Indigenous people and sentencing courts in Australia, New Zealand and Canada



Publication Details

Marchetti, E. and Downie, R. (2014). Indigenous people and sentencing courts in Australia, New Zealand and Canada. In S. M. Bucerius and M. Tonry (Eds.), The Oxford Handbook on Ethnicity, Crime and Immigration (pp. 360-385). USA: Oxford University Press.

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Oxford University Press - Canada

Additional Publication Information

ISBN: 9780199859016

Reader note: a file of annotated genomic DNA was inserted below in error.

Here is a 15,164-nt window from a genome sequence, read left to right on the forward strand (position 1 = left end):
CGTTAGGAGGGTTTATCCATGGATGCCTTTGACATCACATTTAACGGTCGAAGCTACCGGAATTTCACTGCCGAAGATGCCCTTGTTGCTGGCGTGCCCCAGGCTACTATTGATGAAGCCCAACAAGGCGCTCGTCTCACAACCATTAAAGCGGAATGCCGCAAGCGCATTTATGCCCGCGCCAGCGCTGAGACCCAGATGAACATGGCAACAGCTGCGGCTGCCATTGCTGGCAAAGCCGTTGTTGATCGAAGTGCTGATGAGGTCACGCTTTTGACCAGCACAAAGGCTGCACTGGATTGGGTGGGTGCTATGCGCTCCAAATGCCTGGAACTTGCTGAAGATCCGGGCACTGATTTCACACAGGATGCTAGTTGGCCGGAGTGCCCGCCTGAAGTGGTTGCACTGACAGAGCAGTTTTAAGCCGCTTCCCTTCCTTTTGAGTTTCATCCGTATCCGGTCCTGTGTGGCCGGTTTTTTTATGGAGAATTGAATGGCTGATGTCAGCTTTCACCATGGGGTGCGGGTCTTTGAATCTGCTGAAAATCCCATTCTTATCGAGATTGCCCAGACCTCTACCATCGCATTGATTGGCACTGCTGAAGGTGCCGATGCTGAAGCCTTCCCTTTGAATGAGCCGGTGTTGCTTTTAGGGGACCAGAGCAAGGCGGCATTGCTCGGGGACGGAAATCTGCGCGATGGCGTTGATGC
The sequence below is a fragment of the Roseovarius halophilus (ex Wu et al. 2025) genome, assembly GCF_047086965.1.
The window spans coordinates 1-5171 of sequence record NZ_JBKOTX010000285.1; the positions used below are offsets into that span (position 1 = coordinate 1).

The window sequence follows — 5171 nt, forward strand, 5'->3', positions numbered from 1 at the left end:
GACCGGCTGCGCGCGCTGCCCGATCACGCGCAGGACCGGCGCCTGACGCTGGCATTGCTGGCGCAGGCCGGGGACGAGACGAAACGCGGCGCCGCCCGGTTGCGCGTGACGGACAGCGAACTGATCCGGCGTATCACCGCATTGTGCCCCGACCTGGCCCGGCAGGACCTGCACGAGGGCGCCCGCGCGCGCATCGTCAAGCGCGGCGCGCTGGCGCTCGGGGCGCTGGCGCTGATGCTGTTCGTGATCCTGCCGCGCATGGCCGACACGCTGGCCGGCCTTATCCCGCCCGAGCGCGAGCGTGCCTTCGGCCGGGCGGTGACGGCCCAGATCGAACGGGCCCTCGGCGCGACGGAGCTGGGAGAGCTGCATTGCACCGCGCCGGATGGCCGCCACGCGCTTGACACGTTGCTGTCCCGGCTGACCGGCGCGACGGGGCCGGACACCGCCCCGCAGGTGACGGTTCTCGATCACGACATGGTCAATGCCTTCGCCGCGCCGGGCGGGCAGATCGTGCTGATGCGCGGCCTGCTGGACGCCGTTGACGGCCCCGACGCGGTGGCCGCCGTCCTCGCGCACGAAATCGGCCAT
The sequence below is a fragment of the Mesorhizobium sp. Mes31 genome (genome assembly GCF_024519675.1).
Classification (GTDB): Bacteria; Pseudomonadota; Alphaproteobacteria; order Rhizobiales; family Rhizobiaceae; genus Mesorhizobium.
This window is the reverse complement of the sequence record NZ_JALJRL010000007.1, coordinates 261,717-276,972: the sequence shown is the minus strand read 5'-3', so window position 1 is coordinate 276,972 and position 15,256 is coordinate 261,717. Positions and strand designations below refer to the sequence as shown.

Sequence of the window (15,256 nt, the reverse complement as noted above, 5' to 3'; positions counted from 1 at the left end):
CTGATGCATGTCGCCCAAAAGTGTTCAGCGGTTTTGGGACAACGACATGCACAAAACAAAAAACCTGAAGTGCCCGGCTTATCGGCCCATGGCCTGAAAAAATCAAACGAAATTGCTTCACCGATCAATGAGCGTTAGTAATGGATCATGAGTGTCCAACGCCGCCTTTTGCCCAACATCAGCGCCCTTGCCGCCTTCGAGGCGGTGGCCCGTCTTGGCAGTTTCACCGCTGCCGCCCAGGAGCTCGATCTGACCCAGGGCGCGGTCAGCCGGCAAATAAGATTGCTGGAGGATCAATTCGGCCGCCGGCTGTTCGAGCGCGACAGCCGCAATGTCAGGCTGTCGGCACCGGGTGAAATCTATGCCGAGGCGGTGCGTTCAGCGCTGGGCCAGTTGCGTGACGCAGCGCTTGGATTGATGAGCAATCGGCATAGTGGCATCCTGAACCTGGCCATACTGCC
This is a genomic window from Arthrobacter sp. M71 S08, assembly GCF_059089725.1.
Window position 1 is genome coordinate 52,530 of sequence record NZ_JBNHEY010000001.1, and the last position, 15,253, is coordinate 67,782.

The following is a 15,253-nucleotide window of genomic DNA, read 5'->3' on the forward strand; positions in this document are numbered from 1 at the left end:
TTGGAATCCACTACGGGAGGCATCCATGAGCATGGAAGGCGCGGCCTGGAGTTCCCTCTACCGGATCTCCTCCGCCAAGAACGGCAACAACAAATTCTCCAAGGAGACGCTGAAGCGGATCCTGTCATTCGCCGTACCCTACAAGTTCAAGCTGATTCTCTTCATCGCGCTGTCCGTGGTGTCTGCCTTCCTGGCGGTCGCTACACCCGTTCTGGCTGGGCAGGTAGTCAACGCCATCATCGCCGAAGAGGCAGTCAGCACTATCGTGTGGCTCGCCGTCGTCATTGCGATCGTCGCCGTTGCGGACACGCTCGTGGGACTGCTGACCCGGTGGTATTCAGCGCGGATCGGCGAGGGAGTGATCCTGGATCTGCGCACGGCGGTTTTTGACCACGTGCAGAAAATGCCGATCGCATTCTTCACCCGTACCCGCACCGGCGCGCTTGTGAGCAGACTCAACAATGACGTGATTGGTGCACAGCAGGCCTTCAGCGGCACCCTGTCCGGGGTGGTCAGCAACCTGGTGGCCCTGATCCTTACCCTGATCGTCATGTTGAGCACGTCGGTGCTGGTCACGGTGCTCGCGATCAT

Until recectly, the main participation or pressure that indigenous people have had with the mainstream criminal court systes has been as the "black" defendant. Judicial officers, defense lawyers, prosecutors, and other criminal justice agency representatives who are often present in a courtroom are usually white and Anglo-Saxon. This is, however, changing, and now the "black" defendant is sometimes confroted with people fro mhis or her community when having sentences determined or supervised. The impetus for such change has been the overrepresentation of indigenous people in the criminal justice system and in custody. It is assumed that community input and participation will make a court or justice process more meaningful for the offender, which will, in turn, ultimately assist in changing his or her behavior. This essay's focus is on the introduction of innovative indigenous-centered justice practices in Australia, Canada, and New Zealand.

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